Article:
CIC 691 “Holy Spirit” is the proper name of the one whom we adore and glorify with the Father and the Son. The Church has received this name from the Lord and professes it in the Baptism of her new children.1
The term “Spirit” translates the Hebrew word ruah, which, in its primary sense, means breath, air, wind. Jesus indeed uses the sensory image of the wind to suggest to Nicodemus the transcendent newness of him who is personally God’s breath, the divine Spirit.2 On the other hand, “Spirit” and “Holy” are divine attributes common to the three divine persons. By joining the two terms, Scripture, liturgy, and theological language designate the inexpressible person of the Holy Spirit, without any possible equivocation with other uses of the terms “spirit” and “holy.”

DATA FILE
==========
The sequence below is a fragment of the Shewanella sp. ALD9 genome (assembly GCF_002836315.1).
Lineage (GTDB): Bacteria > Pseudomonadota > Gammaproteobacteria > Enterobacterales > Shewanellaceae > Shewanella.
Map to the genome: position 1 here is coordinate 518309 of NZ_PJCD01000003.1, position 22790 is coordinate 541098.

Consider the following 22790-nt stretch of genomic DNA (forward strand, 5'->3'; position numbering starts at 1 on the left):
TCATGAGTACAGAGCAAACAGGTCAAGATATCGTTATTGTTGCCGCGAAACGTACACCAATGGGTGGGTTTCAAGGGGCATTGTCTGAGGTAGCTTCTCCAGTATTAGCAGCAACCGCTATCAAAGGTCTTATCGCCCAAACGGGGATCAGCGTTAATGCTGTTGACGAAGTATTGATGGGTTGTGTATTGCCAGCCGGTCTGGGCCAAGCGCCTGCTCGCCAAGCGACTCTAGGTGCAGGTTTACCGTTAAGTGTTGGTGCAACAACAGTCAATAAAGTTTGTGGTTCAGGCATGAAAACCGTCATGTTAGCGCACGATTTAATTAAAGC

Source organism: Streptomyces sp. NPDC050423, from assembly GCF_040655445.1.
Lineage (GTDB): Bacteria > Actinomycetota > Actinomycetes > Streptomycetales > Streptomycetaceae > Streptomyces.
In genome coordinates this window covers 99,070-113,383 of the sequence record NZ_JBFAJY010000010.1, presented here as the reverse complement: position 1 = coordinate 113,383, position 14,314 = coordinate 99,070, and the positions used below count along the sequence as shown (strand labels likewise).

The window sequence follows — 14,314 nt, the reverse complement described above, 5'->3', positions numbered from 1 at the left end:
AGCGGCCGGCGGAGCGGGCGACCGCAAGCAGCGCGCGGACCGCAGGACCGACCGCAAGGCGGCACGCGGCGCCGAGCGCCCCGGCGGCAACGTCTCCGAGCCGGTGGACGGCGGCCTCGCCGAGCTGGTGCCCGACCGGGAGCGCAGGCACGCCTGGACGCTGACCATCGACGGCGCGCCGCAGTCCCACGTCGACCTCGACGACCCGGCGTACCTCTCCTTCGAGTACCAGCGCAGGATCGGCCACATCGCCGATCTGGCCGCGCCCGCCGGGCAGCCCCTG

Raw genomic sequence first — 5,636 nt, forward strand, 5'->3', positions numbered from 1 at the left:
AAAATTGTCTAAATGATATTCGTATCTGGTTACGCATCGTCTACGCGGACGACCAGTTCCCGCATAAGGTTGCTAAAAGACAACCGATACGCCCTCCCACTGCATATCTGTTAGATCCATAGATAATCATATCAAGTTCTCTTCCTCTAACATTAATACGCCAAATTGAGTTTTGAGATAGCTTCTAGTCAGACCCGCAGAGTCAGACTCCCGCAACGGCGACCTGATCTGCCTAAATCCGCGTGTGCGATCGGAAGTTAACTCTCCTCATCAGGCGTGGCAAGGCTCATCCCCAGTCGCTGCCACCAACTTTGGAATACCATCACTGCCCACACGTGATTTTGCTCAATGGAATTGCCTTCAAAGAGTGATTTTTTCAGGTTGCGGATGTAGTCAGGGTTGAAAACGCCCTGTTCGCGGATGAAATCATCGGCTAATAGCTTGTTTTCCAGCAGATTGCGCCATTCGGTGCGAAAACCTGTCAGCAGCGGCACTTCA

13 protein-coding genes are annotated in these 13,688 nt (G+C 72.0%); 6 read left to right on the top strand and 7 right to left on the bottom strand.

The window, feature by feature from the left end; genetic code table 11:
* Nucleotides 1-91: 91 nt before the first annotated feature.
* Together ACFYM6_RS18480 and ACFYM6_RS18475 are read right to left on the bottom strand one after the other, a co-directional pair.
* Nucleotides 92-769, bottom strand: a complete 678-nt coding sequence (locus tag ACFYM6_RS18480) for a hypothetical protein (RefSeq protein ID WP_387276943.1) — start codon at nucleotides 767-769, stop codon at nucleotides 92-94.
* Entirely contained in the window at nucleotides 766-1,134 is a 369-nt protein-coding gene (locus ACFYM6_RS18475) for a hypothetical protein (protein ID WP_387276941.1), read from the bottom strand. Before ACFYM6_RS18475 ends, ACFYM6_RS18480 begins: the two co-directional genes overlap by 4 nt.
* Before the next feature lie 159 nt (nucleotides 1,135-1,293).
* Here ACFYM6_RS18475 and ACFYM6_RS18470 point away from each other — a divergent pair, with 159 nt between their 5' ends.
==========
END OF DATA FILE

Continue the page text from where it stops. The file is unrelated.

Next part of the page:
1 Cf. Mt 28:19.
2 In 3:5-8.